COTTAGE GROVE, Minn. — Gary Spooner’s apartment is filled with life-long treasures of his alter ego – Santa Claus.
The 83-year-old, who bears a striking resemblance to St. Nick, has decorated the home he’s lived in for more than four years – floor to ceiling – with Christmas décor. Living on a fixed income, he’s figuring out what he can live without now that rents are going up in his affordable housing building by 12.5%.
“If you get an increase like that, and you look at your budget, you have to start thinking – what can’t I afford?” he said.
Spooner is one of hundreds of low-income seniors living in several suburban affordable housing apartment buildings financed with the help of federal tax credits who are all asking themselves the same question.
At a meeting in early June, residents at River North Apartments in Coon Rapids – another senior building – gathered with city and state lawmakers to loudly voice their worries and anger.
“I have to get a job or I have to leave,” one woman said.
“I’m paying 70% of my income to live here,” said another resident.
Those large rent increases are being imposed by Plymouth-based Dominium, which boasts being the “the nation’s 4th largest provider of affordable housing” with “over $3 billion in owned properties.”
More than 40 of them are marketed as affordable in Minnesota, serving thousands of lower income renters, including in more than 20 senior-only buildings.
To build those apartments, Dominium has relied on millions of dollars in tax credits. In exchange, Dominium can only charge rent based on a formula determined by the Area Median Income – or AMI.
Renters in the tax credit properties must meet income limits. Typically, they can only make 60% of the AMI. Meanwhile, federal rules require developers to cap rents at 30% of that AMI limit.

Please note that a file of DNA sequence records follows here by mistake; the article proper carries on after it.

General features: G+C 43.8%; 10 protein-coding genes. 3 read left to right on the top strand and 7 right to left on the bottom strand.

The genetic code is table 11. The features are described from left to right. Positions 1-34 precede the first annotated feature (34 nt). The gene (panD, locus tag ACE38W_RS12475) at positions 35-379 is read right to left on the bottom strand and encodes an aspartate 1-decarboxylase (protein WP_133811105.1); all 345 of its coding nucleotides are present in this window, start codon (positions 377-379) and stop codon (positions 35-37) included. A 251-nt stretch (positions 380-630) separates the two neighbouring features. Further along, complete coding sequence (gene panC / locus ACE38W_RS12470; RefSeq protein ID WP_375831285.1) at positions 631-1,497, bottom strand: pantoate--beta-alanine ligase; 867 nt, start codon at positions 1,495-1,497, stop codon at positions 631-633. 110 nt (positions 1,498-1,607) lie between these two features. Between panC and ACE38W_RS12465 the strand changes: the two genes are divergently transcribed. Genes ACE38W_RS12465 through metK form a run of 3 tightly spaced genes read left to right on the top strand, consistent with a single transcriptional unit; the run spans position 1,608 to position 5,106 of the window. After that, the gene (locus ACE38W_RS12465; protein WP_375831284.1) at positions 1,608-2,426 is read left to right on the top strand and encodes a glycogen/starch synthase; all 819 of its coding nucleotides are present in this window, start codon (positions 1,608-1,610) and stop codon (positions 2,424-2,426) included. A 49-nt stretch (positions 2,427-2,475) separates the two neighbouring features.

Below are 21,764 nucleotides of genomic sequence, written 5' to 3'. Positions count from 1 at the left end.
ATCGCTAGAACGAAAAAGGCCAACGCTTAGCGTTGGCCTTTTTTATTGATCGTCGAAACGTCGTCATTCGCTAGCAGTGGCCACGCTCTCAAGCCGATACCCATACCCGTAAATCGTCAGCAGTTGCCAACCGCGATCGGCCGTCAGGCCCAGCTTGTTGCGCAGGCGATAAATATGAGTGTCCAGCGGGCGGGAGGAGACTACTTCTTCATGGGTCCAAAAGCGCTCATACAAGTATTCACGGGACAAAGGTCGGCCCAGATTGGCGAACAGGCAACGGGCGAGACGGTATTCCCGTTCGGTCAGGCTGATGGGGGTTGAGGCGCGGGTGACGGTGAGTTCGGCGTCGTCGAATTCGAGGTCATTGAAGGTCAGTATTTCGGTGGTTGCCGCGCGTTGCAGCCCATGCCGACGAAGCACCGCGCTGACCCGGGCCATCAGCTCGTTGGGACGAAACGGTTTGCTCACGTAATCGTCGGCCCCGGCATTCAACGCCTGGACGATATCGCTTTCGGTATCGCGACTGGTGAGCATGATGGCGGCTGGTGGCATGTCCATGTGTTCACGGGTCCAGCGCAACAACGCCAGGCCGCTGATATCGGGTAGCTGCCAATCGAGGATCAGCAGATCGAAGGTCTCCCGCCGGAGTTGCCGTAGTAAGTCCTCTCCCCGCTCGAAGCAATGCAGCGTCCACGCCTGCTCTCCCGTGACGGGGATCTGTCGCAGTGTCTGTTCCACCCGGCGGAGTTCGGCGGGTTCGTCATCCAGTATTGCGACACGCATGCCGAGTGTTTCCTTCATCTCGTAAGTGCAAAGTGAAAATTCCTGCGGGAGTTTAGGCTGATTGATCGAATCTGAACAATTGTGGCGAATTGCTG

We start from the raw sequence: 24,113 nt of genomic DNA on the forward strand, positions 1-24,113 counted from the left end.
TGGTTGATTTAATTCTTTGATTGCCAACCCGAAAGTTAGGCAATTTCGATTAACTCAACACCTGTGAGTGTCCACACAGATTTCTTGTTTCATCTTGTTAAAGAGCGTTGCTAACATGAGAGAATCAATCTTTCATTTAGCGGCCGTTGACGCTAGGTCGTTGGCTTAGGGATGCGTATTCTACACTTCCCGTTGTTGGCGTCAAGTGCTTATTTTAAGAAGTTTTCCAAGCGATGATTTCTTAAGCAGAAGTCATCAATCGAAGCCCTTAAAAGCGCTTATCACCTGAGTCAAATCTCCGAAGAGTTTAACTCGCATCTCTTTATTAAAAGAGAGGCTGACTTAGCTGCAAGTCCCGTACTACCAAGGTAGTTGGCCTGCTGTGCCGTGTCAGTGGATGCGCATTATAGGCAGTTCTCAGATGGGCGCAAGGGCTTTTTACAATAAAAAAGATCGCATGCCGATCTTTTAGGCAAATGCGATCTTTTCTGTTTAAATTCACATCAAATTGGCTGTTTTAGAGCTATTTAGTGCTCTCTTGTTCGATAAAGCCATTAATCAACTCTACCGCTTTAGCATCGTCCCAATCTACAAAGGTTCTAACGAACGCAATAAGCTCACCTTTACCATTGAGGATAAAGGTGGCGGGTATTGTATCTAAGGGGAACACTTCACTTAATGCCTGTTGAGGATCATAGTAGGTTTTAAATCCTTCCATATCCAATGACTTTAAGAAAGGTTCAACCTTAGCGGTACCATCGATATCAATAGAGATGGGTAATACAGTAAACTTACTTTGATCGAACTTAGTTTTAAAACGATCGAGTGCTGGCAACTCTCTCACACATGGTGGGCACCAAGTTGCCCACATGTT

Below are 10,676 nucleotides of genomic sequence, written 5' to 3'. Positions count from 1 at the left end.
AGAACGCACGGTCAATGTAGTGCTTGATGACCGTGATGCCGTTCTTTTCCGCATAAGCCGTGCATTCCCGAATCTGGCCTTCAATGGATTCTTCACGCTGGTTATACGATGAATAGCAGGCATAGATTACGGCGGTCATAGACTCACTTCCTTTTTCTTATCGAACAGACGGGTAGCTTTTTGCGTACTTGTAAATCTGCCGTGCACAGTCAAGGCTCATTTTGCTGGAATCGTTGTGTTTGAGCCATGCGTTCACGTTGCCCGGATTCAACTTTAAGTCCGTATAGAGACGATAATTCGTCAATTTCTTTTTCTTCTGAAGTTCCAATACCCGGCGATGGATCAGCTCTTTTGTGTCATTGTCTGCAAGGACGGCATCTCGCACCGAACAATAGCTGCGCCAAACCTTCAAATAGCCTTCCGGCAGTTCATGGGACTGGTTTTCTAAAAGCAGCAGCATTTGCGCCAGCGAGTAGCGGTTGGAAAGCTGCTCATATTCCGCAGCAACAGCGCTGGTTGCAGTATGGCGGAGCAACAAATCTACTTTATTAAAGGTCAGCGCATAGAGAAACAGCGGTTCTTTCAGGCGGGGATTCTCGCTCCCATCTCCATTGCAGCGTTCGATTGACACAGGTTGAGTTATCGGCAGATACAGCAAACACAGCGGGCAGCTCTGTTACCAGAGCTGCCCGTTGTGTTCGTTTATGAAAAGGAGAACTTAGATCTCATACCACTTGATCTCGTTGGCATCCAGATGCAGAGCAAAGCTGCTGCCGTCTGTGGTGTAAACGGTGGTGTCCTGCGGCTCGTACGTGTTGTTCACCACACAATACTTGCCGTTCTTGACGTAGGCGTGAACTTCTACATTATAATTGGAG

The AMI is calculated every year, and each time it goes up, so can the rent.
This year in the Twin Cities metro, the AMI went up 12.5 percent, more than double the national social security increase of 5.9 percent.
“It’s unprecedented,” said Minnesota Housing Commissioner Jennifer Ho of the large AMI jump.
She says that unprecedented increase has exposed a potential problem with the federal program – there’s no carve out for low-income seniors whose earnings are unlikely to go up with the AMI.
Under the current Low Income Housing Tax Credit (LIHTC) rules, Dominium’s rent increases are completely legal, but Ho says there is nothing in the rules that requires them to raise rents.
“Just because you can, doesn’t mean you should,” Ho said.
And those rent increases can be back breaking.
Residents at The Cavanaugh Senior Apartments in Crystal shared copies of their leases with KARE 11. They showed that rent for a one-bedroom apartment jumped from $1,115 per month last year to $1,251 this year – up $136 a month.
Seniors at The Cavanagh invited KARE 11 to a listening session with Dominium – but the company told us to leave.
Asked for an interview, Dominium instead provided a statement to KARE 11, in part saying, “We understand that costs for just about everything are increasing and we empathize with our residents and community members as food, housing and basic essentials cost more due to inflation. We are also experiencing higher costs as well.” (Click here for the full statement)
Legislators from both sides of the aisle are blasting Dominium for taking tax credits, then raising the rents at the maximum allowed.
“They’re making money off the backs of poor seniors,” said State Sen. Jim Abeler, a Republican who represents many seniors living in Dominium apartments in his district.
At a meeting with residents at the River North senior complex in Coon Rapids, DFL Sen. John Hoffman slammed Dominium’s tactics as unethical.
“They got 11 million dollars of your tax dollars to build this,” he told them, fueling their outrage.
Four years ago, Minnesota Housing stepped in when Dominium wanted to raise rents mid-lease and the state eventually banned the practice for developers participating in LIHTC programs.
But while Commissioner Ho acknowledged that seniors could lose their homes because of this latest large rent hike, she said she is unsure of whether the agency can step in this time.
“I have charged my team with making sure they present me with everything I can do at the state around the federal program,” she said in an interview.
For seniors like Spooner, help can’t come fast enough.
“We have contributed to this nation for a long time and now we’re in our later years,” he said. “We want to be comfortable and don’t have the worries about where our next meal is going to come from.”
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